LONDON (Reuters) - Britain’s financial regulator has fined and banned the former chief executive and compliance chief of UK interdealer broker RP Martin for “compliance and cultural failings” that it said permitted the alleged manipulation of benchmark interest rates.
In its first fine on individuals for failings related to a sprawling, global investigation, the Financial Conduct Authority (FCA) said on Thursday former chief executive David Caplin had been fined 210,000 pounds ($319,000) and former compliance officer Jeremy Kraft had been fined 105,000 pounds.
Both are also banned from holding senior positions in financial services companies in Britain.
The FCA, which has sent a handful of notices to other individuals warning of enforcement action, slapped a 630,000 pound penalty on RP Martin in 2014 for misconduct in connection to the London interbank offered rate (Libor), against which roughly $450 trillion of financial products from derivatives to consumer loans are pegged.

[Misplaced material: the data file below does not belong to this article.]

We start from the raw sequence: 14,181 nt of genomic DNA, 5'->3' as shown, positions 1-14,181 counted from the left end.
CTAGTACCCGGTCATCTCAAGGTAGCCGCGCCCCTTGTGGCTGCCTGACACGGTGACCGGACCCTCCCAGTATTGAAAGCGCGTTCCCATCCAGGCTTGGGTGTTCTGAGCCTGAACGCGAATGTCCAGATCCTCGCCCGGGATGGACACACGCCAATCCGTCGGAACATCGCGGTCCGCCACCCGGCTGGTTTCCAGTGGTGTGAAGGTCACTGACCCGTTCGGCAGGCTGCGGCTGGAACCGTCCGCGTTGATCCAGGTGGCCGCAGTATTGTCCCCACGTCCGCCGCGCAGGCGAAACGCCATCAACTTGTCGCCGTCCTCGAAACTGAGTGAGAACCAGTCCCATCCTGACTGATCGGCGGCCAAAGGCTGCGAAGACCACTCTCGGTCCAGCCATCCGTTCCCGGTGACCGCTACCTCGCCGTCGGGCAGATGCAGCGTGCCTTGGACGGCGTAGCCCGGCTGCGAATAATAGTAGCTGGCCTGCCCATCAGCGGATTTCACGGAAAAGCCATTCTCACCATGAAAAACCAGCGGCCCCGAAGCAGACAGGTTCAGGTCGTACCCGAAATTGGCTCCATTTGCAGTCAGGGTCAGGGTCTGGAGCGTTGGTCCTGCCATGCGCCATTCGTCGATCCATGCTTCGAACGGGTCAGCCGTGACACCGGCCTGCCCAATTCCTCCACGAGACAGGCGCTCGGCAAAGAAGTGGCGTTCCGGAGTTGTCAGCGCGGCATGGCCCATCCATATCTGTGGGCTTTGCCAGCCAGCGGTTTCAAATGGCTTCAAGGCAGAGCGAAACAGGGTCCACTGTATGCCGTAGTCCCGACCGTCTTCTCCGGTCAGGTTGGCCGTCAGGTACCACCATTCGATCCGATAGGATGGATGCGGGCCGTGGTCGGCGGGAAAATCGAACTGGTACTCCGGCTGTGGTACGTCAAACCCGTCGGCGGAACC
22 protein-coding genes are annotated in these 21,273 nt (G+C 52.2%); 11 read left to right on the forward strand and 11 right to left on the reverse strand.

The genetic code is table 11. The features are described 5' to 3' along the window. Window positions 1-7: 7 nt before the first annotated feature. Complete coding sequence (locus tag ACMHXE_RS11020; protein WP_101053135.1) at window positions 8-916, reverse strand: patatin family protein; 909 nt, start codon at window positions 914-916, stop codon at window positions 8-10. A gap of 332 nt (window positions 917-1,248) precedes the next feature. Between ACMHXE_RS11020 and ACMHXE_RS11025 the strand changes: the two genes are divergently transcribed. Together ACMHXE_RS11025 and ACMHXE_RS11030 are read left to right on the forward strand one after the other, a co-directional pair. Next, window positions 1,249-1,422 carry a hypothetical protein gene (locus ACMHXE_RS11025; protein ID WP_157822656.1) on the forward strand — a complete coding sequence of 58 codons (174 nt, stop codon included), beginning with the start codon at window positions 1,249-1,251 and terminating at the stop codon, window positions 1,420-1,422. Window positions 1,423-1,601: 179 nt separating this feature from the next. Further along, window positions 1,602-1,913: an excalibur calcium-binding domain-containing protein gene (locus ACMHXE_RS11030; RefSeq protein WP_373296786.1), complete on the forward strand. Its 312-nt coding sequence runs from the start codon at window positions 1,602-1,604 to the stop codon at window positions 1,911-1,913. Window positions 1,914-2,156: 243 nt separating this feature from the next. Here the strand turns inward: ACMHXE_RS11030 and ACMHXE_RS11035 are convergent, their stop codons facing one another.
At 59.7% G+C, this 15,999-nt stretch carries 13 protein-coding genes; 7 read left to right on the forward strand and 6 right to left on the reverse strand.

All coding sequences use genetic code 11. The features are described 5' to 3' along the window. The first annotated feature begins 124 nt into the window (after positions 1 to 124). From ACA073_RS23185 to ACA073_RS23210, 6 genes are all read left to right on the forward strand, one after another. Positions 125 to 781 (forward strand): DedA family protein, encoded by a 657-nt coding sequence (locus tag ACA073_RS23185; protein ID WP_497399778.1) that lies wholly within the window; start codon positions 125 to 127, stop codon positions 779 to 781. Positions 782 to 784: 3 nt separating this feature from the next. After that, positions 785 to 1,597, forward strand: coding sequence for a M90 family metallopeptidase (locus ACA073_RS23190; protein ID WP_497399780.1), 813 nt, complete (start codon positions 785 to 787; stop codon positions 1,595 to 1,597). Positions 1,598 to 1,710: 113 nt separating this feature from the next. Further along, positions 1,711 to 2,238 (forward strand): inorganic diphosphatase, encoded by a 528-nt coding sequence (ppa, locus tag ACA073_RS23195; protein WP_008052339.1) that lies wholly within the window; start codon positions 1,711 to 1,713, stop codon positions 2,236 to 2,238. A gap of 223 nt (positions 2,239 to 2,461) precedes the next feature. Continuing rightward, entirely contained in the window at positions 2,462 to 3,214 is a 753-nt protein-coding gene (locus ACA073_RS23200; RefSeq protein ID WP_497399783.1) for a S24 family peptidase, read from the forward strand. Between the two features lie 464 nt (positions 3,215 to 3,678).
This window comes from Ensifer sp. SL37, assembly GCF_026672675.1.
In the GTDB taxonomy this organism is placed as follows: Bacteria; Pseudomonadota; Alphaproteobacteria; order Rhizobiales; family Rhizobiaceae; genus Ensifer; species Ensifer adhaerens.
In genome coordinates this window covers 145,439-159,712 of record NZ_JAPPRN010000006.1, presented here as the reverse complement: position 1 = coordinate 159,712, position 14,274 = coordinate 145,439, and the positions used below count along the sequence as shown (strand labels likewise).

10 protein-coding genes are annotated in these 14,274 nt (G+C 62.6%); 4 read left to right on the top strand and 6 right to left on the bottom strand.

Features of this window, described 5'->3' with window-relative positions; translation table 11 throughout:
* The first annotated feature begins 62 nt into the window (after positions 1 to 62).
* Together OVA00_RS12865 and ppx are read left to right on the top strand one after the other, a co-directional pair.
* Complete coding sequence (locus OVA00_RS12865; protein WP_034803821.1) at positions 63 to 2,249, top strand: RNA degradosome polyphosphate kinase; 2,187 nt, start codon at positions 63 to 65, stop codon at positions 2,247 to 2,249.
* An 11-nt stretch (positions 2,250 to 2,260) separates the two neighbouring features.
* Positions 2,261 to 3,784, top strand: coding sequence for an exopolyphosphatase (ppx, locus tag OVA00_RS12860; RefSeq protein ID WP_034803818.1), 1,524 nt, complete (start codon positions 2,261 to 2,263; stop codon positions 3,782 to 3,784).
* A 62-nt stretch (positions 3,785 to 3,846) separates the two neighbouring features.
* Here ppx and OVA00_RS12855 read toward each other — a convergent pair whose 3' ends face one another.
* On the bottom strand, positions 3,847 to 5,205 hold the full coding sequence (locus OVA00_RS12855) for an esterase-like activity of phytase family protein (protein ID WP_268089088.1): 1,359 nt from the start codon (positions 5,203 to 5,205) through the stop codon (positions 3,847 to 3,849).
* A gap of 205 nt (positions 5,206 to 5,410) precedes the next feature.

The FCA said both Kraft and Caplin presided over a business that allowed misconduct to continue undetected over a prolonged period and ignored risks that included brokers giving or accepting inducements, helping to compromise the integrity of financial markets.
“Proper systems and controls were non-existent and there was a culture at Martins where revenue came first and compliance was seen as unimportant rather than as an integral part of the running of the firm,” said Georgina Philippou, the FCA’s acting director of enforcement and market oversight.
($1 = 0.6591 pounds)
Reporting by Kirstin Ridley; Editing by Steve Slater and Mark Potter